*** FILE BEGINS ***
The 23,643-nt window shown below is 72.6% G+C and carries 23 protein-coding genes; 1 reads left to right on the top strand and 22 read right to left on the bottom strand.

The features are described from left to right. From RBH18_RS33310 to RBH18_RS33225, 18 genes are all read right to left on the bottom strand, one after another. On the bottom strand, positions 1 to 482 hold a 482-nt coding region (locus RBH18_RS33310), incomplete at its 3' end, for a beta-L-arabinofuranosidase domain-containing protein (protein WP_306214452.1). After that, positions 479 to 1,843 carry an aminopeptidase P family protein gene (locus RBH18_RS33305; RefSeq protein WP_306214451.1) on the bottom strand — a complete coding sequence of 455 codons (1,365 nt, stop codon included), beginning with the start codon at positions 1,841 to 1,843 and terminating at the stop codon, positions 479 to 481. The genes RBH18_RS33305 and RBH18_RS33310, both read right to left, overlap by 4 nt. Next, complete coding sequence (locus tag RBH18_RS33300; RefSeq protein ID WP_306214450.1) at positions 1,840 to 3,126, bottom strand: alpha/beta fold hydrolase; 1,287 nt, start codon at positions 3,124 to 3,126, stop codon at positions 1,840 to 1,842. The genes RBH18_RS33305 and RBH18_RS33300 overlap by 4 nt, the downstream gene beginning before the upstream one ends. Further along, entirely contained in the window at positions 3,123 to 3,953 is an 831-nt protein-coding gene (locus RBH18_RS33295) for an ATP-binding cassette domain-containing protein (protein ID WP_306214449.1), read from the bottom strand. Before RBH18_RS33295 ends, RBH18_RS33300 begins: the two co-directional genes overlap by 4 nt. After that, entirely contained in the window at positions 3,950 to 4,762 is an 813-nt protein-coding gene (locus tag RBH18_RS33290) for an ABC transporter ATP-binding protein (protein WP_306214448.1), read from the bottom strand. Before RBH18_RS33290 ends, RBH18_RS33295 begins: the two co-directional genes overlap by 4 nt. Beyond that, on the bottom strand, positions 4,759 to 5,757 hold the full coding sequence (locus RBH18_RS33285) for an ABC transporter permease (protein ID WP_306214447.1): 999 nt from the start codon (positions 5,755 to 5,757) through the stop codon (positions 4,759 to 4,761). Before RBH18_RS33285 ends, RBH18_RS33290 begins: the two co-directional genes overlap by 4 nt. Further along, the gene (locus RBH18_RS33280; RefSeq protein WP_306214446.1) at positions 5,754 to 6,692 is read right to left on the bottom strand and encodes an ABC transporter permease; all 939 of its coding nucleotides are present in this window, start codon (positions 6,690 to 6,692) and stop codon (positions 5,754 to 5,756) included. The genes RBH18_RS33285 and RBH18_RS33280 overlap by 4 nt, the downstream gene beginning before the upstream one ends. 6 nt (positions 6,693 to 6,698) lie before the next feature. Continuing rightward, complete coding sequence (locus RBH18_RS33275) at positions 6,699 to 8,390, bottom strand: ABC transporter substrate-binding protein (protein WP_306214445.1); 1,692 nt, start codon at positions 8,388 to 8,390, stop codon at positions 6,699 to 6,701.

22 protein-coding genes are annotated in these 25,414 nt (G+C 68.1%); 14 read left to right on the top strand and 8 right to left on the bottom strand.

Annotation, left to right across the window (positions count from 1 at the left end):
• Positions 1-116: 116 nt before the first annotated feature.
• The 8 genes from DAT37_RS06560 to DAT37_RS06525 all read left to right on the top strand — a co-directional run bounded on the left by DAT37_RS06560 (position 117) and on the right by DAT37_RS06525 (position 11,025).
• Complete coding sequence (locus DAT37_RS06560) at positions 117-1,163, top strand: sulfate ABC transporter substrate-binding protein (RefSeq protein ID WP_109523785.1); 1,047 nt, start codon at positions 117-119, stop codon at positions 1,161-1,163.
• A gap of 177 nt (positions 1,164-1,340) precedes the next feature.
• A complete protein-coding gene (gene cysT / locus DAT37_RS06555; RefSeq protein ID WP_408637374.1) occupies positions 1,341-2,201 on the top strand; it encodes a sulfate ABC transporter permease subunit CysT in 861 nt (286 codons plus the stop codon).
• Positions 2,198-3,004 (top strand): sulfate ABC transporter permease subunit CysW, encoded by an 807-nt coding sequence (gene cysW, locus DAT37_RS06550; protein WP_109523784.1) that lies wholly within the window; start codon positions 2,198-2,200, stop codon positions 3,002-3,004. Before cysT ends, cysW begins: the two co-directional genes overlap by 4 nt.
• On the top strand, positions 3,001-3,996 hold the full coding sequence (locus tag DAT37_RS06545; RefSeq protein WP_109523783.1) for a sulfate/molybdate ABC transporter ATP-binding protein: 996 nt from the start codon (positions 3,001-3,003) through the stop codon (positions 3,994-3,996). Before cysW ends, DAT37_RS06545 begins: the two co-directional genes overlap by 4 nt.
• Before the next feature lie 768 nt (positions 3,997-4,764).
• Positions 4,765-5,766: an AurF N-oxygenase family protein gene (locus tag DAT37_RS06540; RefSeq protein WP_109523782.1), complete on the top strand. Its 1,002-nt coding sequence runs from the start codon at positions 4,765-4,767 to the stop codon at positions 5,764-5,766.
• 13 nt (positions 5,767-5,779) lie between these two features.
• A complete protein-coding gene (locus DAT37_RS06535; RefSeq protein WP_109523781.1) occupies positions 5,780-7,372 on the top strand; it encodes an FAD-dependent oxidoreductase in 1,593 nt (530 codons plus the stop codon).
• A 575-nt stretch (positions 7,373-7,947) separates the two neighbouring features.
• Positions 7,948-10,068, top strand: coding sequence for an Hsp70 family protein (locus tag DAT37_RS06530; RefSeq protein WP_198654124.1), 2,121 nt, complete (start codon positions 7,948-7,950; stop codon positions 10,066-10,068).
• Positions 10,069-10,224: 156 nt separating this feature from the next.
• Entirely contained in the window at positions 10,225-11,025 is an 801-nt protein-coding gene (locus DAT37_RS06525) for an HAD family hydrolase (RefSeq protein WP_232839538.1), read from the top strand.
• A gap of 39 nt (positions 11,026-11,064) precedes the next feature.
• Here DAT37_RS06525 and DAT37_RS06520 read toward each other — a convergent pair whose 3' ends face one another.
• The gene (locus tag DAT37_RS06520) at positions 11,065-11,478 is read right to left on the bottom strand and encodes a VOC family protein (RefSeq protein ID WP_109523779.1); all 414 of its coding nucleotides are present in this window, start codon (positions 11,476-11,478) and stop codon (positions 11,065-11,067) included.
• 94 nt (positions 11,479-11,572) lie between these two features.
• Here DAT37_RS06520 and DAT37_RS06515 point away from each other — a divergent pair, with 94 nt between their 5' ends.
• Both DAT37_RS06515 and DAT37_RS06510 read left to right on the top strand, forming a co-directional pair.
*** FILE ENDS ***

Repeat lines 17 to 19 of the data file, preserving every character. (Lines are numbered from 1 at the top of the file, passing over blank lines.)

• Positions 7,948-10,068, top strand: coding sequence for an Hsp70 family protein (locus tag DAT37_RS06530; RefSeq protein WP_198654124.1), 2,121 nt, complete (start codon positions 7,948-7,950; stop codon positions 10,066-10,068).
• Positions 10,069-10,224: 156 nt separating this feature from the next.
• Entirely contained in the window at positions 10,225-11,025 is an 801-nt protein-coding gene (locus DAT37_RS06525) for an HAD family hydrolase (RefSeq protein WP_232839538.1), read from the top strand.